DERRY, N.H. — Democratic presidential candidates Hillary Clinton and Bernie Sanders traded barbs Wednesday night over who best embodies progressive values.
At a CNN-sponsored town hall in Derry, New Hampshire, ahead of next Tuesday’s first-in-the-nation primary, Sanders slammed Clinton, arguing that she’s out of step with the party’s base on issues ranging from campaign finance to climate change, trade and the Iraq war.
“I do not know any progressive who has a super PAC and takes $15 million from Wall Street,” Sanders told CNN’s Anderson Cooper. “That’s just not progressive. As I mentioned earlier, the key foreign policy vote of modern American history was the war in Iraq. The progressive community was pretty united in saying, ‘Don’t listen to Bush. Don’t go to war.’ Secretary Clinton voted to go to war.”
Clinton shot back in her session following Sanders, quipping that she was “amused” that the Vermont senator appears to consider himself the “gatekeeper on who’s progressive.”
“So I’m not going to let that bother me,” she said. “I know where I stand.”
The tough exchange came on a day of escalating tension between Clinton and Sanders. Since Monday night’s Iowa caucuses, which Clinton narrowly won, the two have traded sharp words over the ideological direction of the Democratic Party in the post-Barack Obama era. Still, the race isn’t nearly as negative as the Republican primary contest, which was dominated on Wednesday by personal attacks among Donald Trump, Ted Cruz and Ben Carson.
One of the more revealing exchanges came when Cooper referred to Sanders’ frequent call for a “political revolution” and asked Clinton what would be wrong with that. Clinton paused before responding, “That’s for Sen. Sanders to explain.”
And, harkening back to one of her most famous quotes from the 1990s, Clinton said she still believes in a “vast right wing conspiracy.”
“Don’t you?” she asked. “It’s gotten even better funded. They brought in some new multi-millionaires to pump the money in.”
Meanwhile, Sanders, a self-proclaimed democratic socialist, defended his own credentials as a member of the Democratic Party, noting that the party’s leadership on Capitol Hill has placed him in high-ranking positions on congressional committees.
“Of course I am a Democrat and running for the Democratic nomination,” he said.
Sanders pushed back on the suggestion that Clinton is a better general-election candidate than he would be. The senator, who has drawn massive crowds to his campaign rallies and has somewhat of a cult following among younger voters, said history shows that Democrats win elections when there is large voter turnout.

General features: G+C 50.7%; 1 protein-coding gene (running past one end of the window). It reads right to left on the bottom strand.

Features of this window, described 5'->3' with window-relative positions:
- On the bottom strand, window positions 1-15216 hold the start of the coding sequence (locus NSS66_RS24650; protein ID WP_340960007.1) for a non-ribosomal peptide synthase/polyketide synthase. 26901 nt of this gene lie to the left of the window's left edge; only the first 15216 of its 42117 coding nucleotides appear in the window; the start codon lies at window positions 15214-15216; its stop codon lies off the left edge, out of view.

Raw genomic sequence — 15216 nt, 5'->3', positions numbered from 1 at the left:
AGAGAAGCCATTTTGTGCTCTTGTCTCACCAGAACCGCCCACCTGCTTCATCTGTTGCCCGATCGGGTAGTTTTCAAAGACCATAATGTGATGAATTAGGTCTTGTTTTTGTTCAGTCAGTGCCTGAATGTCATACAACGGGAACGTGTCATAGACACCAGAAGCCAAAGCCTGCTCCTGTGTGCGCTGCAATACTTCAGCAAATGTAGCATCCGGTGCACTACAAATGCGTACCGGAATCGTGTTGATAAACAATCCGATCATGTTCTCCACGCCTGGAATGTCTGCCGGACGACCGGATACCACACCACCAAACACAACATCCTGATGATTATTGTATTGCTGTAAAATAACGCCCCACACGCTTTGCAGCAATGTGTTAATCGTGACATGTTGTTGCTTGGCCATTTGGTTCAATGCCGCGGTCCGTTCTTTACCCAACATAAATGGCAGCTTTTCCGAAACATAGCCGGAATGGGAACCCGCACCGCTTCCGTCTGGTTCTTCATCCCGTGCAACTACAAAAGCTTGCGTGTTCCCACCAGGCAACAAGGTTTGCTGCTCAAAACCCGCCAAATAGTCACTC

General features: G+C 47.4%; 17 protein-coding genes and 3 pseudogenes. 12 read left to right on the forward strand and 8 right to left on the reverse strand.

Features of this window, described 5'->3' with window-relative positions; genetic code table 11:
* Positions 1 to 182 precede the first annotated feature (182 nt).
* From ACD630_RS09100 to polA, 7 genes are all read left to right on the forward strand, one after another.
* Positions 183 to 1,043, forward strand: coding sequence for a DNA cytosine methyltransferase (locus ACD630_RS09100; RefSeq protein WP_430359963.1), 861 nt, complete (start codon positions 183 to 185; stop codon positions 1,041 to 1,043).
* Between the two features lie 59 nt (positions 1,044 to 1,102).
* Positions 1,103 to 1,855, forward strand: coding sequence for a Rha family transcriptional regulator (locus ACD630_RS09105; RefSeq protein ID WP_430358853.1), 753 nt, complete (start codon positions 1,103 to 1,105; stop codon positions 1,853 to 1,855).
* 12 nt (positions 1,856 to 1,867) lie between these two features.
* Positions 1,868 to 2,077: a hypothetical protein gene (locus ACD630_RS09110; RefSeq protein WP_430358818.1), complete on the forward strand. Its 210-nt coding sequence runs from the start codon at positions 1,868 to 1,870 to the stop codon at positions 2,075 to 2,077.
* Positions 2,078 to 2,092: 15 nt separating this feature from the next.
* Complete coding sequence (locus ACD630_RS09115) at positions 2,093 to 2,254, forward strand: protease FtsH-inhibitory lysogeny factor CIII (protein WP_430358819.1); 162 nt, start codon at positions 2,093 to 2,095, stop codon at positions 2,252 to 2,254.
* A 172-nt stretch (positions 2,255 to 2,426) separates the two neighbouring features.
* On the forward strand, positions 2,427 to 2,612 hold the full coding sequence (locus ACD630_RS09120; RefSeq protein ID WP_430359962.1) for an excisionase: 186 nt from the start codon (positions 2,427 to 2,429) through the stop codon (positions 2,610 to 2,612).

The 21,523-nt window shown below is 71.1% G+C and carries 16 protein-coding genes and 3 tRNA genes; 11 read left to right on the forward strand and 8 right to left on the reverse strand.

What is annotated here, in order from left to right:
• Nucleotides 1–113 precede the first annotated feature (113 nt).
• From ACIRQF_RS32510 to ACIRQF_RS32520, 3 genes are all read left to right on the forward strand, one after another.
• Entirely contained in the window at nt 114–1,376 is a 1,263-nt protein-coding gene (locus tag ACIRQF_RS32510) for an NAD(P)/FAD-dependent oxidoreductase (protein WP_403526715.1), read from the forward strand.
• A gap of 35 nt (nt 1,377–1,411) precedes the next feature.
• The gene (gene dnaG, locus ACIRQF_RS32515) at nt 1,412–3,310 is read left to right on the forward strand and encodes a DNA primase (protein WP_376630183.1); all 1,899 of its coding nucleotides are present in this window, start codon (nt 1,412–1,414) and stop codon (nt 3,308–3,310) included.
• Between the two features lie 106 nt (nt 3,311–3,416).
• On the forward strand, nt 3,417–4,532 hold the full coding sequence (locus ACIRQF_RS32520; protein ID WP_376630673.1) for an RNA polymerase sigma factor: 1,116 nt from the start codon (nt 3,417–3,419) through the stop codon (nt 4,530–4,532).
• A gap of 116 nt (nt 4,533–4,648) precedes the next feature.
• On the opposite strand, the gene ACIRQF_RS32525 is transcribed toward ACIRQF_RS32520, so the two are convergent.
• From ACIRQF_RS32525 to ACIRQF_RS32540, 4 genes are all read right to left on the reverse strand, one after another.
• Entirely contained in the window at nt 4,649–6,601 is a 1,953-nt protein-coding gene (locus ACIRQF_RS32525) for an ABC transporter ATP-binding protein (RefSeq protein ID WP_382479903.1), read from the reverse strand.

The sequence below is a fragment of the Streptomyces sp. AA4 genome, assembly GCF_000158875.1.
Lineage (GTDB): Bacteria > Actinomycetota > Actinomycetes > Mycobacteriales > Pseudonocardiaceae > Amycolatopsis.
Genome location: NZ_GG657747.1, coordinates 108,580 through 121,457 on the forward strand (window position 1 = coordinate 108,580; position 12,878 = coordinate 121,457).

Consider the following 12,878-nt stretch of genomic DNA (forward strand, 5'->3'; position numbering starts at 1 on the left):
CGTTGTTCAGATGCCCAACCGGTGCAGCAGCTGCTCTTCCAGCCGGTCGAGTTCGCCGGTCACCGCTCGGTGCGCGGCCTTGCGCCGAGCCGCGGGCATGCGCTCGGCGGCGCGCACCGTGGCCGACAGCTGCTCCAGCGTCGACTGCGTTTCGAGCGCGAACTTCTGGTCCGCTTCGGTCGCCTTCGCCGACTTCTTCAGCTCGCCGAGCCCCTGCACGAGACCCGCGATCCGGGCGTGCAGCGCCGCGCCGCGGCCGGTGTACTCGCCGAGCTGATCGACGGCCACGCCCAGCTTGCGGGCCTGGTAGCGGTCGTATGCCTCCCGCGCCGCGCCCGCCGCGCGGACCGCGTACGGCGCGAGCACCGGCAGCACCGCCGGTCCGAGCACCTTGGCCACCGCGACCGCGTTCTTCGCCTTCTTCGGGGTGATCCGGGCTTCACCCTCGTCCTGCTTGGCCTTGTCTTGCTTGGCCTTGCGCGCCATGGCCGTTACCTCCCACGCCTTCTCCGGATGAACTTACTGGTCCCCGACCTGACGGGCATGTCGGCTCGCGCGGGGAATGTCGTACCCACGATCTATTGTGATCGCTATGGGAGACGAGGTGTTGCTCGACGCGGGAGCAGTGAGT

There is simply more enthusiasm fueling his campaign than Clinton’s, he said: “An objective assessment would say there is more excitement and energy in our campaign.”
He also took a shot at Trump, calling him a candidate who doesn’t support working Americans. But as much as Sanders doesn’t like the Republican’s agenda, the senator said he would delight in taking him on in November.
“I want Trump to win the Republican nomination and I would love the opportunity to run against him,” he said. “I think we would win by a lot.”
He also insisted that he’s the underdog in the Democratic race despite his commanding lead in New Hampshire polls.
“Of course we’re an underdog. We are taking on the most powerful political organization in the country,” Sanders told Cooper in another clear swipe at Clinton. “We started this campaign nationally, as you well know, 40, 50, points behind Secretary Clinton … I think it’s fair to say we have come a pretty long way in the last nine months.”
Clinton trying to narrow gap in New Hampshire
Polls in New Hampshire suggest the primary will not be as close as the nail-biting Democratic caucuses in Iowa. Sanders, exploiting his high favorability in a state that borders his stomping ground of Vermont, has a strong advantage, leading Clinton 55% to 37% in the latest CNN Poll of Polls.
The Democratic primary may turn out to be the only contest in the 2016 race where Sanders faces the burden of high hopes compared to Clinton, the clear front-runner in national surveys.
But with her Iowa victory in her back pocket, and as she looks forward to looming nominating elections in South Carolina and Nevada where she is a strong favorite, Clinton can enjoy a short vacation from expectations in New Hampshire.
“We are going to have a contest of ideas,” Clinton told CNN’s Wolf Blitzer in an interview earlier this week.
“I think it’s important people understand that good ideas are one thing, but you got to know how to implement. You’ve got to have a record of getting results. And I’m taking my ideas and my record to the people of New Hampshire this week.”